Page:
Carrie sat in the front row taking meticulous notes on the murder trial unfolding before her. During the
state prosecutor’s thirty minute opening comments, she intensely stared at the empty faces of the jury
members searching for any expression of shock or sympathy. Carrie gnawed at the inside of her cheek
to keep from crying out that the crazy bitch of a defendant had murdered her brother and she deserved
As the prosecution continued its case, she winced but refused to look away at the crime scene photos.
Paul’s body had burn marks on this chest from the stun gun used to paralyze him. Her eyes watered as
she took in the circles of dried blood that marked the entrance wounds of the five gun shots that took
During the crime scene investigator’s testimony, she learned why Paul had called her during his attack. It
turns out he hadn’t called her at all. As he had begun to regain some movement after being stunned,
Paul had grabbed his cell phone. As he began dialing 911, Natasha had grabbed the phone, inadvertently
pressing the redial button. She had unknowingly made Carrie an auditory witness to her brother’s
murder. On the fourth day of the state’s case, Carrie was called as a witness to testify about the events
of that night and what she heard on the phone the night Paul was killed.
“Please state your name for the record.”
“Dr. Caroline Ellen Barnes.”
“Dr. Barnes, you were due to fly out from Chicago to Dallas the morning of February 20th. Is that
“Yes, my brother had been going through a very distressing time and I was going to visit him.”
“Can you tell us the cause of his emotional distress?”
“I’d be happy to. The defendant was stalking my brother. She called him twenty to thirty times a day,
broke into his house, and constantly showed up at his job. She was making his life miserable.”
“Dr. Barnes, can you tell the court exactly what you heard on the night of February 19th, 2007?”
Carrie hesitated and shakily wiped away the tears that were already beginning to flow. She recounted
every gruesome, painful detail. She never addressed the court, the jury, or any of the attorneys. Her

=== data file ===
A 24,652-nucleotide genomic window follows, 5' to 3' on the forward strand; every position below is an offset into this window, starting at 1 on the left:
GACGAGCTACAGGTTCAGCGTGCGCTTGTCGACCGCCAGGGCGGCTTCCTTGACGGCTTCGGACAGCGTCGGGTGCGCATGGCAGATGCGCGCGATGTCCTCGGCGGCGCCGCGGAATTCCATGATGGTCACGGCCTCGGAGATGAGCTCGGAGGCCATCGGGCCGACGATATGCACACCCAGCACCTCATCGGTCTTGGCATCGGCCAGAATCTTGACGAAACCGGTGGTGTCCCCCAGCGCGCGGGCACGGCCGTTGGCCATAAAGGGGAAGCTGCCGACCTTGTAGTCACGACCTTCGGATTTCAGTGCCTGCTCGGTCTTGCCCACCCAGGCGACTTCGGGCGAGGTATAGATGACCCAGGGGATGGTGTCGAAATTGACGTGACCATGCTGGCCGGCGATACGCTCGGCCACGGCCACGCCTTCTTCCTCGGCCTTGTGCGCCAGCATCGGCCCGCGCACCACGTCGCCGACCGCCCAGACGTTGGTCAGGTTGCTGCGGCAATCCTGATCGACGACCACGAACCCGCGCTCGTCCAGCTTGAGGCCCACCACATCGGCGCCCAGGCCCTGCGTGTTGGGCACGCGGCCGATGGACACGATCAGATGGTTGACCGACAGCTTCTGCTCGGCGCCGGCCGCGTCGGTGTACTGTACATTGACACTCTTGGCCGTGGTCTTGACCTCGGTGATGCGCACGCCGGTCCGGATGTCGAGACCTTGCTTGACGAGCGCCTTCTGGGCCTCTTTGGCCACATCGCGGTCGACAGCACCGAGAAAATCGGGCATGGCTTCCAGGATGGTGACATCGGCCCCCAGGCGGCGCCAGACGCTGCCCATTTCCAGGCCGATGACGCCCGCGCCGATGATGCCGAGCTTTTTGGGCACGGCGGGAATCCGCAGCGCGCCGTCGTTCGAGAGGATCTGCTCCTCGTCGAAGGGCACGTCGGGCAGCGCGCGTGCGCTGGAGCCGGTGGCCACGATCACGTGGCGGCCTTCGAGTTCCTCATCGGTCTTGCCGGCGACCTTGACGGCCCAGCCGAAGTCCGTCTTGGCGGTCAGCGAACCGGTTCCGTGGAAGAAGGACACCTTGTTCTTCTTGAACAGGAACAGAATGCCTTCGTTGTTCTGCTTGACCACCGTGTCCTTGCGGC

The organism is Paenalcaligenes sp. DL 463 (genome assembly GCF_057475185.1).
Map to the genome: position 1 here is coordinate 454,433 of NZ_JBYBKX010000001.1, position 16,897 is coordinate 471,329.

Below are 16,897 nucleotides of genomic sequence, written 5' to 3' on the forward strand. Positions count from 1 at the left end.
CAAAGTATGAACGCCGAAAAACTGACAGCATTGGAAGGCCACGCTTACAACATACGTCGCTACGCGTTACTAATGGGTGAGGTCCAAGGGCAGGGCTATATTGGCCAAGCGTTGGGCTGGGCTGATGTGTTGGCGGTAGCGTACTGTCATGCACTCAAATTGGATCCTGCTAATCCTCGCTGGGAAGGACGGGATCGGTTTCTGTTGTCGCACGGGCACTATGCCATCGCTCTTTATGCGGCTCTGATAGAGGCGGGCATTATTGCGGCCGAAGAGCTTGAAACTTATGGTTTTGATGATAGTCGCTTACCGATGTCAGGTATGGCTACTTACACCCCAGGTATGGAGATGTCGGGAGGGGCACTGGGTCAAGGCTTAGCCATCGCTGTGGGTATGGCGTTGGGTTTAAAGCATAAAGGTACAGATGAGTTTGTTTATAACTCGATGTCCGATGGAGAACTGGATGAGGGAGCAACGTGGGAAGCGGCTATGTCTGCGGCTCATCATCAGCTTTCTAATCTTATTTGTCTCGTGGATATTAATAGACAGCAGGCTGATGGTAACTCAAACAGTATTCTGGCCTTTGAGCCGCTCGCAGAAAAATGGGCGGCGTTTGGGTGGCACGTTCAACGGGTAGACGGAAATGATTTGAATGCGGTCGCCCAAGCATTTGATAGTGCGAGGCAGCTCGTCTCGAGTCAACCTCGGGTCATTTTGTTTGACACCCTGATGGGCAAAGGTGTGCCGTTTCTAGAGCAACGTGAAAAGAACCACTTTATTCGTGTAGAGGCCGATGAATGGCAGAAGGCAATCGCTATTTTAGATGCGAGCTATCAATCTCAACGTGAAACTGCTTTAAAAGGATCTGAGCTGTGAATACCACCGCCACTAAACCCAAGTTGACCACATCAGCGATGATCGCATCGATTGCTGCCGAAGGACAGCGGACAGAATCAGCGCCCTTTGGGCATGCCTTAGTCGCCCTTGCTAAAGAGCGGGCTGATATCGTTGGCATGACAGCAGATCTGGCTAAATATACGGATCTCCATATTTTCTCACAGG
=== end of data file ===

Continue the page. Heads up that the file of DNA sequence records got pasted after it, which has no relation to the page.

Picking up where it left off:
watery eyes were riveted on one person and one person only. Carrie took in her dark gray suit, the black
silk blouse, the perfectly styled blond hair, the French manicured nails, and the murdering blue eyes.
Every once in awhile, Natasha would meet Carrie’s glare and would give her a smug smile.
When Carrie finished her testimony, she walked toward her seat, giving Natasha one final look as she
passed. Natasha was so disturbed by the hate in Carrie’s eyes, she had to turn away, the apparent
disinterest of four days vanishing in an instant.
Two weeks later, the Dallas Morning News headline read, “Stalker Acquitted of Murder Due to Lack of
Evidence.” In the upper right- hand corner of the column was a courtroom drawing of Carrie on the
witness stand. The ringing of the phone startled Carrie. She hadn’t told anyone that she was back in
Chicago. She set down the Dallas newspaper she had received in the mail and picked up the phone.
“Dr. Barnes? This is Lieutenant Munson from Dallas PD. I’ve got some, um, news.”
“Other than my brother being murdered and his killer being set free?”
“Dr. Barnes, we all hate the way things turned out. Sometimes things…”
“I highly doubt it.” Carrie interrupted.
“We were reworking your brother’s case to help with the appeal the district attorney had filed. Well, up
until last night we were.”
“Why until last night?”
“Natasha Sastre committed suicide last night. We’re still conducting an investigation and autopsy, but it
appears to have been a self inflicted gunshot wound.”
Lieutenant Munson was thrown off balance by the comment. He wasn’t sure what he expected from
Carrie, but that wasn’t it. Her tone had been expressionless. Not that he thought she would be jumping
for joy, but her tone left him unsettled.
He was about to speak when he heard, “Thank you, Lieutenant Munson. I appreciate the information.”
Carrie hung up the phone.
Returning to work, Carrie noticed that the sign on her office door had been re-painted to reflect her new
job title. She had been promoted several weeks prior to Paul’s death; but hadn’t seen the change since
she had taken a leave of absence to follow up on the investigation and attend the trial in Dallas. The sign
read: Dr. Caroline Barnes, Head of Forensic Science. Carrie opened the door adjoining the lab and saw
one of her assistants, Chloe, scrutinizing both the papers on her clipboard and a Styrofoam box in her
By the expression on Chloe’s face, Carrie knew she wasn’t pleased.
“Good Morning, Chloe.” The sound of her boss’s voice startled Chloe and she nearly dropped the box.
“You scared me! When did you get back from the trial, Dr. Barnes? I was disappointed to hear the
Carrie ignored the question and condolence and stared at her ambitious young assistant.
“What are you working on?”
“I’m doing the year-end inventory and one of the vials of cardio neurotoxins is missing.”
“From the safe? I’m afraid that’s my fault. I broke one at the beginning of the year while I was analyzing
it. Did you check the loss sheet? I documented the broken vial.” Chloe looked at her, puzzled, and for a
moment Carrie saw doubt in Chloe’s eyes.
“Remember- it was Valentine’s Day, you walked in after your lunch date and I was sweeping up some
Chloe signed a breath of relief and said, “Yes, I remember now. Thank goodness, can you imagine what
would happen if something like that got out into the public? “
Recalling Natasha’s frozen look of terror, Carrie smiled and answered, “Why, yes I can, Chloe. I definitely
by Susan Bradley